Research from AIG Life shows a gender care gap is costing women at work as they manage the majority of child care and often also care for elderly relatives.
AIG’s study of more than 3,000 adults found women are nearly three times more likely to have to take time off work to look after children. The research shows 74% of women say they are the main carer for children taking short or long periods off work to look after family compared with just 26% of men.
That said, there are signs younger generations are changing attitudes – more than half (51%) of men aged under-35 say they are the main carer for their children compared with 73% of women aged under-35.
It’s a more balanced picture on caring for elderly relatives – 76% of women believe they will be the main carer for an elderly relative ahead of their partner compared with just 62% of men. But just one in three women who take time out of the workplace to be a carer plan to return to full-time jobs compared with 59% of men.
What the research also found is women are more likely to say they do not want to be a burden on their own children should they need care in the future – 51% of women said they would not want to burden their children while 36% of men felt the same.
The research shows women generally enjoy their jobs more – 58% of women say they enjoy their jobs compared with 52% of men. That isn’t translating into achieving career potential as 42% of men believe they have overachieved in their career compared to 36% of women. The research didn’t find a gender split on pay satisfaction either – 38% of all adults believe they are not paid enough, and men are just as dissatisfied as women.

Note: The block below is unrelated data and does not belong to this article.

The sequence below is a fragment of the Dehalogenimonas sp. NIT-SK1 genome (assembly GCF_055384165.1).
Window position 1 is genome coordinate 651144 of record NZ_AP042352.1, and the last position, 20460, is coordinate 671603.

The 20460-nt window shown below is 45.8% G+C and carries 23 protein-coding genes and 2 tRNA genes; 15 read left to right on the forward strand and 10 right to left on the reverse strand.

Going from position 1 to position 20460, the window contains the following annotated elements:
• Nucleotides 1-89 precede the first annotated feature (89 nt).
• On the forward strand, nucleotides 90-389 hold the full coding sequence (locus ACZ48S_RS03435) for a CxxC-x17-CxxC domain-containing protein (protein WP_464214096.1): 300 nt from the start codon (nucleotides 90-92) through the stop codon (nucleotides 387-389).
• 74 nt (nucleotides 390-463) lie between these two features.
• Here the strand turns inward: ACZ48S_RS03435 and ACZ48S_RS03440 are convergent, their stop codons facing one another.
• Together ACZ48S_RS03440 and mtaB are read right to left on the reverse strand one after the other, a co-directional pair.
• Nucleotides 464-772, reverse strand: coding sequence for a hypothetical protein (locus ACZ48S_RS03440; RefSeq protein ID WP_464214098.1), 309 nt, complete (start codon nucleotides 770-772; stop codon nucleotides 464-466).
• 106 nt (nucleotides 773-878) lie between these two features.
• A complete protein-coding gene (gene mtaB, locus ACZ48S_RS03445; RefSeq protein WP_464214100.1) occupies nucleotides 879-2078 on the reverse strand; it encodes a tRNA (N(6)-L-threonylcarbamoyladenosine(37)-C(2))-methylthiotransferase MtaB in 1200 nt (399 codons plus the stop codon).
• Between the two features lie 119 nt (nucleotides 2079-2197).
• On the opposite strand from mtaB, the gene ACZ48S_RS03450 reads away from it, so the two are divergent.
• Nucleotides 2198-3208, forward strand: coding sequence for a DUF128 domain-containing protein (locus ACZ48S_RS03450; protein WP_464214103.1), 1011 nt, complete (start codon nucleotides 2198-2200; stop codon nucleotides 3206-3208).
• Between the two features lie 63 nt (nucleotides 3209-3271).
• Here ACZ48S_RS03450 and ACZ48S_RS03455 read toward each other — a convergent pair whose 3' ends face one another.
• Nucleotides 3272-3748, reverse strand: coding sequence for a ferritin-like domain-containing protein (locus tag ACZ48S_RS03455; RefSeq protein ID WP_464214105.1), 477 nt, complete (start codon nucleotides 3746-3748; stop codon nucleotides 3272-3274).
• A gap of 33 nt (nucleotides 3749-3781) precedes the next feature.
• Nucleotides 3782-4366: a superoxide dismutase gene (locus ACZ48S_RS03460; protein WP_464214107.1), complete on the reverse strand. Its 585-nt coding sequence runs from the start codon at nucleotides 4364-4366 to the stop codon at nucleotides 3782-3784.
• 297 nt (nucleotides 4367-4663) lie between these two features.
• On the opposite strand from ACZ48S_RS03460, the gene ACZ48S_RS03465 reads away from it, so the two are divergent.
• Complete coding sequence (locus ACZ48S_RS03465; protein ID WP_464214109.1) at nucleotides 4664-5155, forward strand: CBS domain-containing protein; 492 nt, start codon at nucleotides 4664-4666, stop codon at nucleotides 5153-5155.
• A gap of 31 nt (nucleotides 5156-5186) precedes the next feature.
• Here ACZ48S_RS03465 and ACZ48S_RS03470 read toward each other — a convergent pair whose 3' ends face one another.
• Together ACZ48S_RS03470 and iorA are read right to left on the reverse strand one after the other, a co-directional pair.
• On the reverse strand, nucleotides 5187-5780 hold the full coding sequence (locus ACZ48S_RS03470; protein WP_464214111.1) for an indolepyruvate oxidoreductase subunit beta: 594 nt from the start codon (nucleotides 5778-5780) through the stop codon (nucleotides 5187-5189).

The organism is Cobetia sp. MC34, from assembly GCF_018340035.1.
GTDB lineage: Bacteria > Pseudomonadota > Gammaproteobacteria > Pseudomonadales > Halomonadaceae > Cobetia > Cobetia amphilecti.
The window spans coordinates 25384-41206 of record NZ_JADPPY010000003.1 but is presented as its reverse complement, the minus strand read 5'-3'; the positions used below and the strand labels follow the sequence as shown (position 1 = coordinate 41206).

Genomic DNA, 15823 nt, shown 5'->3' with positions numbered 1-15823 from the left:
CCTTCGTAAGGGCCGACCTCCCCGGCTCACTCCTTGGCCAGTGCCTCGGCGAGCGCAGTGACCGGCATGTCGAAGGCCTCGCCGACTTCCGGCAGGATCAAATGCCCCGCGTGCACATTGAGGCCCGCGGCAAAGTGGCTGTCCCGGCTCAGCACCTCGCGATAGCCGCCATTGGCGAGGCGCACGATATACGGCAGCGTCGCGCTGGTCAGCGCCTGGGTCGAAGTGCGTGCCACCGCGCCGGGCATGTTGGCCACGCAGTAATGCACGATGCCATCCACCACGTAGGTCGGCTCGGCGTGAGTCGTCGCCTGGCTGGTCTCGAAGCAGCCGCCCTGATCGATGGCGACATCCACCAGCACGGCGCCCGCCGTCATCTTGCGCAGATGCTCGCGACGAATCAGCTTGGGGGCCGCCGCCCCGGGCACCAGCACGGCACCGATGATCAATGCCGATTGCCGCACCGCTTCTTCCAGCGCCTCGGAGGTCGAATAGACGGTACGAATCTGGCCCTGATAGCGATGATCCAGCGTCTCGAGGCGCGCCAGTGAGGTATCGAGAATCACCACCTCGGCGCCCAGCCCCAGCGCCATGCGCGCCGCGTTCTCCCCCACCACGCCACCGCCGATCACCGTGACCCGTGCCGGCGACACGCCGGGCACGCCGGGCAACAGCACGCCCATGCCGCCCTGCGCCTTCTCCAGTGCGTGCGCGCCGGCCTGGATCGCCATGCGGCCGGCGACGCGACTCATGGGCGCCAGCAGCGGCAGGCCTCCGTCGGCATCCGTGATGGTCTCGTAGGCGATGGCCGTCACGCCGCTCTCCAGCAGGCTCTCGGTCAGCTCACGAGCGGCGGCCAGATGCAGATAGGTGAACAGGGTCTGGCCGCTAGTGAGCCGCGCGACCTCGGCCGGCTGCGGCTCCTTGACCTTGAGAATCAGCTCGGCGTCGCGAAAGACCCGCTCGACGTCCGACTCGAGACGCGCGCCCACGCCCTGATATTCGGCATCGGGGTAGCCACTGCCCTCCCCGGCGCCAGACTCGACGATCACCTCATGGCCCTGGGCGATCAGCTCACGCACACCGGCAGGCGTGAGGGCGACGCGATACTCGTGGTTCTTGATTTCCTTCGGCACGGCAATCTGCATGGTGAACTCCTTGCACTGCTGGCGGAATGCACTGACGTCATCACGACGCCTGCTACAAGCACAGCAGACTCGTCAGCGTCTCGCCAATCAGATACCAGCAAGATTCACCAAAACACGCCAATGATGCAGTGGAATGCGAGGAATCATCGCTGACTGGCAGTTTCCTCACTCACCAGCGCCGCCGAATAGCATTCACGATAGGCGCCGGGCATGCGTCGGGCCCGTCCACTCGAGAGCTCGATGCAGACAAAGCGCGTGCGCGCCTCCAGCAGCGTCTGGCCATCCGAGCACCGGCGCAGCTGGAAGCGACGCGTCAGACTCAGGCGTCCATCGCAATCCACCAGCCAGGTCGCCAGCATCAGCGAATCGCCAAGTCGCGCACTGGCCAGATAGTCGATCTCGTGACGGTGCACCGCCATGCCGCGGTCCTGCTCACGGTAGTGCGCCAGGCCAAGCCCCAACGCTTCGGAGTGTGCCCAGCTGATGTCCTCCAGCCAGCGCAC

Debbie Bolton, Head of Customer Services & Chief Underwriter at AIG Life, said: “The debate about how to balance family responsibilities with work and the roles of men and women has been running for a long time.
“Attitudes take a long time to change and there are signs that care giving in younger generations is becoming more balanced across the genders, but it is the case that many of us, including women, still believe caring duties rests solely with women.
“What all families need to consider is where the care burden will fall and how they will manage financially if a family member is too ill to work, too ill to care for others and if they need someone to care for them. How will they manage financially if they have to give up work to care for a sick child, partner or elderly relative? None of us know what is around the corner, but we can take practical steps to plan for the future so we have the financial safety net to make choices based on what our family needs.”
AIG’s research found 12% of people questioned have already either given up work or gone part-time to care for others. Products such as AIG’s Income Protection provide a monthly payout for six months if the insured person has to give up work to care for a child or partner, while its Care Cover with Whole of Life Insurance provides a lump sum payout to help with care costs if the person insured is diagnosed as needing lifelong care.
AIG’s nationwide study, which is part of research into the issue of longevity and the societal impact of living to 100, also found that when a couple decides who will be the principle carer for an older relative, the primary factor is who is the blood relative (43%) followed by who earns more money (21%) and whose career is the most important (18%).
|REASONS FOR BEING A PRINCIPLE CARER||PERCENTAGE|
|It’s my relative||43%|
|Partner earns more||21%|
|Partner’s career more important||18%|
|We agreed that I would be a better carer||16%|
|Bigger risk to my partner’s career||16%|
|Relative wants me to be the carer||12%|
|Women are better carers||11%|